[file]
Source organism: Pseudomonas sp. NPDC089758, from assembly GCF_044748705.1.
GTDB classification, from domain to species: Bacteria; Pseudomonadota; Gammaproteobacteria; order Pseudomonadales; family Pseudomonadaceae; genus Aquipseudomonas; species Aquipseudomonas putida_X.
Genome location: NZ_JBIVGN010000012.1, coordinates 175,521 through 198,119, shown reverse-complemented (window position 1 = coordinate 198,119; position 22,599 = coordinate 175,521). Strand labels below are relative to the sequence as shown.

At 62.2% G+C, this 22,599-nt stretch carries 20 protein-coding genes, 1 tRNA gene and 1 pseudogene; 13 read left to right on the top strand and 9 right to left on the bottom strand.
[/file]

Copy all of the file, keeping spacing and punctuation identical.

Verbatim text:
Source organism: Pseudomonas sp. NPDC089758, from assembly GCF_044748705.1.
GTDB classification, from domain to species: Bacteria; Pseudomonadota; Gammaproteobacteria; order Pseudomonadales; family Pseudomonadaceae; genus Aquipseudomonas; species Aquipseudomonas putida_X.
Genome location: NZ_JBIVGN010000012.1, coordinates 175,521 through 198,119, shown reverse-complemented (window position 1 = coordinate 198,119; position 22,599 = coordinate 175,521). Strand labels below are relative to the sequence as shown.

At 62.2% G+C, this 22,599-nt stretch carries 20 protein-coding genes, 1 tRNA gene and 1 pseudogene; 13 read left to right on the top strand and 9 right to left on the bottom strand.